Ai Weiwei supporters defy Chinese house arrest

A party at the dissident artist's studio in Shanghai goes ahead without its host.

Despite his being under house arrest in Beijing, around 500 supporters of the Chinese artist Ai Weiwei gathered at his soon-to-be-demolished Shanghai studio on Sunday. Partygoers were served river crab and steamed buns, and held up posters of Ai that displayed the gash on his forehead which he received when he was beaten by police in 2008.

Ai told the New Statesman:

It was fantastic to see pictures from the event as it was happening. Many people that went had been warned by police not to go. So I'm touched that so many people went and had a great time.

Ai added that he was surprised the police let the event go ahead:

Maybe they were aware of all of the bad press they have had. But it might be because Shanghai cares more about its image than Beijing does. The event would have got even more attention if they had shut it down. And David Cameron is coming next week -- which is something the BBC has been writing about -- so they were clever to try and keep it quiet.

Partygoers who had travelled from outside of Shanghai were invited to stay overnight at the studio. Zhang Haibo, a 24-year-old restaurant worker living in Beijing, made the 1,000km trip to Shanghai with a small group of friends. Although Zhang was warned against attending by the Chinese government, he slept at the studio overnight on one of hundreds of beds that were dotted around the space. He told the New Statesman:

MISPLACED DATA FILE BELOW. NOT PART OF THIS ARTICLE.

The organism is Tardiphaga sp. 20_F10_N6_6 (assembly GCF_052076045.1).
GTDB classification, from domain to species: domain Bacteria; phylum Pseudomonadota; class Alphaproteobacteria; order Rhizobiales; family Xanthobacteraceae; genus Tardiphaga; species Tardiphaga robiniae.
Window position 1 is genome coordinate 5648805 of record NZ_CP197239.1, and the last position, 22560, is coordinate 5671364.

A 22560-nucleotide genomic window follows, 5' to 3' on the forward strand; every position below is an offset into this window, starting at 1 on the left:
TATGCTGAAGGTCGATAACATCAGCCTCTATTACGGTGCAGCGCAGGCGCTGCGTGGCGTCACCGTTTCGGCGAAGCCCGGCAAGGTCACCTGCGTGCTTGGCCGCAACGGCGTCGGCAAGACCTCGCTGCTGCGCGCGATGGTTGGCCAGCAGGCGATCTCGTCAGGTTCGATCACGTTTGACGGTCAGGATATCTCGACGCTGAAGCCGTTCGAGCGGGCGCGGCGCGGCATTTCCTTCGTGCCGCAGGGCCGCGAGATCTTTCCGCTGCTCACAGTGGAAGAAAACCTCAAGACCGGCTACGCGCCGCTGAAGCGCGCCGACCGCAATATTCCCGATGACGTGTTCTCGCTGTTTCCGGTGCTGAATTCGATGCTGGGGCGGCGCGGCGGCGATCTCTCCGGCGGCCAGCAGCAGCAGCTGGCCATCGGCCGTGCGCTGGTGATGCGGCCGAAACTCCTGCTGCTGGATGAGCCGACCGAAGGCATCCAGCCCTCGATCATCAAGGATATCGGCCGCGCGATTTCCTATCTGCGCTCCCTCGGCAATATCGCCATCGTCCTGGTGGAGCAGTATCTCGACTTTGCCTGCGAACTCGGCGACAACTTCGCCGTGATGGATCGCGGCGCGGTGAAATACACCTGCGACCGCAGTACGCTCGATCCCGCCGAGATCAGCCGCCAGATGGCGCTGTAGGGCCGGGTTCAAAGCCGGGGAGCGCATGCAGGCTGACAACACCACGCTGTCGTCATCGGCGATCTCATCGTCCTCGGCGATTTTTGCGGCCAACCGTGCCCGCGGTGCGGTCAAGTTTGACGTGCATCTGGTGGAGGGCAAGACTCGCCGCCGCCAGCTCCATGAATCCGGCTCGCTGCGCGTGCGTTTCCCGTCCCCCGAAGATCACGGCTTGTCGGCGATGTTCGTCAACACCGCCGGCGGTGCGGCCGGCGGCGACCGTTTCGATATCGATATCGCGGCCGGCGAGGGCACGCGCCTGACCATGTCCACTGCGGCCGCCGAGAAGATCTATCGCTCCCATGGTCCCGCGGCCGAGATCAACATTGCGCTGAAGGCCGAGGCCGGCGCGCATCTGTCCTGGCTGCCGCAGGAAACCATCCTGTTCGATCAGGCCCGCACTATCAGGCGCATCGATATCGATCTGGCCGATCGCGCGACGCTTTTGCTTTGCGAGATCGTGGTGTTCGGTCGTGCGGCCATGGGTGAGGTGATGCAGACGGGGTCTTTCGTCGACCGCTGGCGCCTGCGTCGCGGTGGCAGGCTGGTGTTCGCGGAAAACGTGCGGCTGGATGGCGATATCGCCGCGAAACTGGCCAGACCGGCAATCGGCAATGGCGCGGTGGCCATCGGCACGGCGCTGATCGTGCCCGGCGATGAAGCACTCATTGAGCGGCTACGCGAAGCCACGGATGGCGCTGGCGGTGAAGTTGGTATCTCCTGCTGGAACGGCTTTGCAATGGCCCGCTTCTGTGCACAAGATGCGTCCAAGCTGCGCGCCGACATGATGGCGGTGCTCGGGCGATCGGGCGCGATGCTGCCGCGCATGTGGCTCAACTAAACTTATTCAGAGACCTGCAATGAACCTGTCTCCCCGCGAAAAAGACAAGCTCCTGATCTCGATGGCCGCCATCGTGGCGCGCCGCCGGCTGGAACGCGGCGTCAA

Two days ago I was invited to "drink tea" with the authorities. They said to stop supporting Ai and to stop following him on Twitter. And yesterday [6 November] they called me and said not to go to Shanghai for the banquet ... I am not an artist. And I don't care too much about Mr Ai Weiwei's work. But me and my friends are here to support him -- we also want democracy and liberty.

Another supporter, Li Dezhi, was awarded a handful of Ai's sunflower seeds, like those currently on display at Tate Modern's Turbine Hall, for completing more press-ups (89) than any of the other 20 competitors.

"Today was about having fun and to demonstrate that we support Ai Weiwei and what he stands for," said the 23-year-old from Shanghai. "I guess this event was also a piece of performance art. I knew everyone coming wouldn't stop it from being knocked-down. It was just important to be here."

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Beware of tea: the cuppa has started wars and ruined lives

. . . and it once led F Scott Fitzgerald to humiliate himself.

A drink sustains me – one that steams companionably as I write. It is hot, amber and fragranced differently from any wine; nor does it have wine’s capacity to soften and blur. I’ve never understood how the great drunks of literature, Ernest Hemingway, F Scott Fitzgerald and their like, ever put anything on the page more worthwhile than a self-involved howl, though even Hemingway apparently finished the day’s writing before beginning the day’s drinking.